Paris’s vast underground spaces have long been associated with revolution, resistance and clandestine activity of all kinds. Victor Hugo’s 1862 novel Les Misérables vividly depicted the city’s sewers (a stratum of the city he researched in some detail) as a literal and metaphorical underworld where criminals, fugitives and the dispossessed lurked under the feet of respectable citizens. But it is the 177 miles of interconnecting tunnels and quarries, commonly referred to as the “Catacombs” (despite only a tiny fraction ever being used to accommodate the dead) that have become suffused with a spirit of resistance. Here government troops pursued the revolutionaries of 1848 and the communards of 1871, and the far-Right Comité secret d’action révolutionnaire (better known as La Cagoule) planned to topple the Popular Front government of the 1930s by infiltrating the foundations of the Senate and other government buildings. In August 1944, the underground played a crucial role in a new uprising. From a disused air-raid shelter in Montparnasse, Henri Rol-Tanguy, the Paris chief of the Forces françaises de l’intérieur (FFI, the combined resistance forces operating under de Gaulle’s leadership), fought to liberate Paris from German occupation. His call to Parisians to rally to the barricades and defeat the oppressor held great cultural and historical resonance, while his heroic leadership came to exemplify the ingenuity and resourcefulness of a lightly-armed resistance against a much larger and better-equipped professional army.

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Mayoral Collaboration under Nazi Occupation

Written by Nico Wouters.

International comparative history is often discussed and welcomed but still rarely practised, including in First- and Second World War research. Even today, both fields of historical study remain predominantly national in orientation. However, when the empirical datasets for the selected national cases are sufficiently broad and rich, an international comparison has the potential to combine elements of micro-history with transnational analysis, yielding innovative results that can transcend the insights from exclusively national angles.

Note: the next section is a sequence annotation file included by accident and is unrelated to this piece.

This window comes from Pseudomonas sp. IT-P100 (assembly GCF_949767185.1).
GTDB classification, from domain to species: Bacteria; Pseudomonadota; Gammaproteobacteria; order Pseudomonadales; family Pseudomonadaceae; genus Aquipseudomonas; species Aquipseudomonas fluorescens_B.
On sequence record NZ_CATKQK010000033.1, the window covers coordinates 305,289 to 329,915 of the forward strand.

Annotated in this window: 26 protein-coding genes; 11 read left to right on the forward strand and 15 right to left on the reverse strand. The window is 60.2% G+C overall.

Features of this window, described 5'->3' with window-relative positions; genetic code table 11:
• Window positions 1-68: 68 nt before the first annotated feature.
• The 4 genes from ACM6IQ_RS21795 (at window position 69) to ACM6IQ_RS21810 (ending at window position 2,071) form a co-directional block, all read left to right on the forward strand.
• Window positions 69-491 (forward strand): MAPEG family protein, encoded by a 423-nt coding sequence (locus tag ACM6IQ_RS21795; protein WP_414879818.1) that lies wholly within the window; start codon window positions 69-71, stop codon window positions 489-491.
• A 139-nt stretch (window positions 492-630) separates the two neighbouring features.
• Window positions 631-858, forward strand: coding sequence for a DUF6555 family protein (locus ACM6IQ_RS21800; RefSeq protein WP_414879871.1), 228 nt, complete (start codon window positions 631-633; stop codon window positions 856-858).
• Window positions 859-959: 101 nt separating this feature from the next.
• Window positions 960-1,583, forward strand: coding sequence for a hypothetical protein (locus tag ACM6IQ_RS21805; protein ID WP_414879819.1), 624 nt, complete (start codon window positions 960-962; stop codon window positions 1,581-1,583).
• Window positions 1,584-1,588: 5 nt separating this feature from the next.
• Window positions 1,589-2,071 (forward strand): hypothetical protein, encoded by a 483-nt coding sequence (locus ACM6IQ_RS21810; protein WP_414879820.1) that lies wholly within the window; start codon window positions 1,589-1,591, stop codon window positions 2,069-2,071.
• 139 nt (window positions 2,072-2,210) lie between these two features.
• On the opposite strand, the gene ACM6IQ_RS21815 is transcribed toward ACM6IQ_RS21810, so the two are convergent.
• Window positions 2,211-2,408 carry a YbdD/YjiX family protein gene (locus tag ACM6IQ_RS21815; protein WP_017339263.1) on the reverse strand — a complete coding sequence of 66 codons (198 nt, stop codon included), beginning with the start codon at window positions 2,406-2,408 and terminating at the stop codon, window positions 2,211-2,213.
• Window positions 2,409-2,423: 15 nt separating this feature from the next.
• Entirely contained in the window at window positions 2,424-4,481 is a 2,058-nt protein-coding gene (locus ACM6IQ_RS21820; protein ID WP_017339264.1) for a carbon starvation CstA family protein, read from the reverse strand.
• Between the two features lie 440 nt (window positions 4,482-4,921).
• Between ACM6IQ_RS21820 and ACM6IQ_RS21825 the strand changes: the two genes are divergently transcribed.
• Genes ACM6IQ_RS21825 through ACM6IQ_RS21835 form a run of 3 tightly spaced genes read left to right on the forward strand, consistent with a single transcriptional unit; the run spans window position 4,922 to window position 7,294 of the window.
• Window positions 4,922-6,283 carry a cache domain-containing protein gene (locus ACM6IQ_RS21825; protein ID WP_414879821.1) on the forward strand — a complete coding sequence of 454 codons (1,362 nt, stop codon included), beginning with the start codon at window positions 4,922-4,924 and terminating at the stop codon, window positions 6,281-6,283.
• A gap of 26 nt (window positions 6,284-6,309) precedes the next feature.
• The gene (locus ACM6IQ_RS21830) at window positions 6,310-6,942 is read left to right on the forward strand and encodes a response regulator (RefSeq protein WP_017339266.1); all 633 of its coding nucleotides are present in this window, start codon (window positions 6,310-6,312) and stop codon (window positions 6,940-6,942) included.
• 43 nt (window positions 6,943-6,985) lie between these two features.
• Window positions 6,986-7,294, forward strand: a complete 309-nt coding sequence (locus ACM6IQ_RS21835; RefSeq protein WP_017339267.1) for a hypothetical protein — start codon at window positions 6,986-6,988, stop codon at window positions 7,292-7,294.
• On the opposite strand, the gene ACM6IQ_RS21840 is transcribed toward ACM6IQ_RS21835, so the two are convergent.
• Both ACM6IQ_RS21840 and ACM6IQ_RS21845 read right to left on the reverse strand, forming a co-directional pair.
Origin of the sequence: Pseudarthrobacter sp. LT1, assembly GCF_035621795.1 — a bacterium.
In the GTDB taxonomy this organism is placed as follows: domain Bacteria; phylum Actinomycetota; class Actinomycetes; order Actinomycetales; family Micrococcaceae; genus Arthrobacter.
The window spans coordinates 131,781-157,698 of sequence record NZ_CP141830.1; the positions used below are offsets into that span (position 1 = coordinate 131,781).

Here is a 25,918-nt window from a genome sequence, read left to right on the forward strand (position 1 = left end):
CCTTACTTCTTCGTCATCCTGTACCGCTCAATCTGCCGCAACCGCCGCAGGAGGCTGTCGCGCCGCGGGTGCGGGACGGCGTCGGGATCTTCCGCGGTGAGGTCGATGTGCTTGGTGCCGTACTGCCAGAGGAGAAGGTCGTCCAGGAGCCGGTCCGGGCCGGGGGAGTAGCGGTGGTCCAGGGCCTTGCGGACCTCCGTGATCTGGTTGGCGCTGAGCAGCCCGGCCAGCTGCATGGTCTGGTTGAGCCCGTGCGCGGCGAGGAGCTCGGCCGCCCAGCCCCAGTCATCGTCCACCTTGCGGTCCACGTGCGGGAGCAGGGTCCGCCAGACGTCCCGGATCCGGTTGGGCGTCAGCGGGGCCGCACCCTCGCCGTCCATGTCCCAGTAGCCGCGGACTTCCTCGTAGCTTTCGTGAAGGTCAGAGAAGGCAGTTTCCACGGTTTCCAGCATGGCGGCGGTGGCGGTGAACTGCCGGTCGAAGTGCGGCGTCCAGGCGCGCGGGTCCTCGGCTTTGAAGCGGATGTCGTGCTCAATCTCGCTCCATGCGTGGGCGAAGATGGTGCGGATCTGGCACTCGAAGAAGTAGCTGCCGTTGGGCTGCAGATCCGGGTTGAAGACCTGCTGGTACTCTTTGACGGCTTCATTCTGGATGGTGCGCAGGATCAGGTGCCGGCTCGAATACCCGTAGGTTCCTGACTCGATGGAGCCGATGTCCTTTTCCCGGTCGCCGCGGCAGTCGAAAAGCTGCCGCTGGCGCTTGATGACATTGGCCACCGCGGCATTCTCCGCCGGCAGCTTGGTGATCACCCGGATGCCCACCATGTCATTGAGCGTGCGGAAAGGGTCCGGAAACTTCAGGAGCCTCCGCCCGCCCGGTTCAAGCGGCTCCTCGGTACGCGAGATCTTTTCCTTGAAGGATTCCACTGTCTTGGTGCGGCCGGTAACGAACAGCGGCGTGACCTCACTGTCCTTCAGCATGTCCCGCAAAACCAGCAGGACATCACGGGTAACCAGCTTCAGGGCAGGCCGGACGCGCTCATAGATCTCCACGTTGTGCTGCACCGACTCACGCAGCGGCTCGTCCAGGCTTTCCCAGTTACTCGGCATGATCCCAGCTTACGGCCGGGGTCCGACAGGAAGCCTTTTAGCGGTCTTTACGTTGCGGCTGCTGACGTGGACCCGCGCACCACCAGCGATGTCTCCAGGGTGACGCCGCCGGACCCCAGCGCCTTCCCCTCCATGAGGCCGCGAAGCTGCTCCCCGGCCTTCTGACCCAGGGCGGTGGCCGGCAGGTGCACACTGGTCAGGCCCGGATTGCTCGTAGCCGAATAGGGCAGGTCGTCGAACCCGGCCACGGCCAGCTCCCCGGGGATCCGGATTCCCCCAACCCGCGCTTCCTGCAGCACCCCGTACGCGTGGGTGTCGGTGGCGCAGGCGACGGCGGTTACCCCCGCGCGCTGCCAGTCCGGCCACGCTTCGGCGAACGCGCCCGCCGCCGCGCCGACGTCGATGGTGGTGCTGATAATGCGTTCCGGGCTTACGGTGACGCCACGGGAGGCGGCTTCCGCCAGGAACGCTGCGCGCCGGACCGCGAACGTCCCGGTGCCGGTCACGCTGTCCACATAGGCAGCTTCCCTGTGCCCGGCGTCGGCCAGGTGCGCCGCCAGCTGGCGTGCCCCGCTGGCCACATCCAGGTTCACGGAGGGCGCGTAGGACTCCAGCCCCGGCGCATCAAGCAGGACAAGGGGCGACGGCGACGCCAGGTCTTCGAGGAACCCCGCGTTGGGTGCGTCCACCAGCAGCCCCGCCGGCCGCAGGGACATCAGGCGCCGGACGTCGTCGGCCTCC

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Heligoland, Propaganda and the Anglo-German Relationship

Written by Jan Rüger.

What role did Heligoland, Britain’s smallest colony for much of the nineteenth century and a German naval stronghold in two world wars, play in Nazi propaganda? The island outpost, 50 miles off the North German coast, signalled Germany’s determination to turn past defeat into future victory, but it left open the question what sort of a war the Nazis were preparing for. Behind the bold front, Hitler’s attitude towards Britain remained ambivalent. He was keen to keep Britain at least initially out of a war in which he anticipated Germany would suppress Western Europe and conquer much of Eastern Europe. His belief in the possibility of an Anglo-German accommodation was premised on ideological and strategic assumptions about Britain and Germany which were shared not only amongst the Nazi leadership: ideas about cultural and racial affinities; fantasies about the division of the world between a land-based Nazi empire and a sea-based British empire. The Anglo-German naval agreement, signed by Joachim von Ribbentrop and Sir Samuel Hoare on 18 June 1935, was welcomed by Hitler as an important step in that direction. This was little more than an arms limitation treaty, establishing that the German navy would not expand beyond 35 per cent of the Royal Navy’s tonnage. Still, the agreement was hailed in the German press as putting to rest the historic rivalry between the two nations. According to Ribbentrop, Hitler called the 18th of June ‘the happiest day of his life’.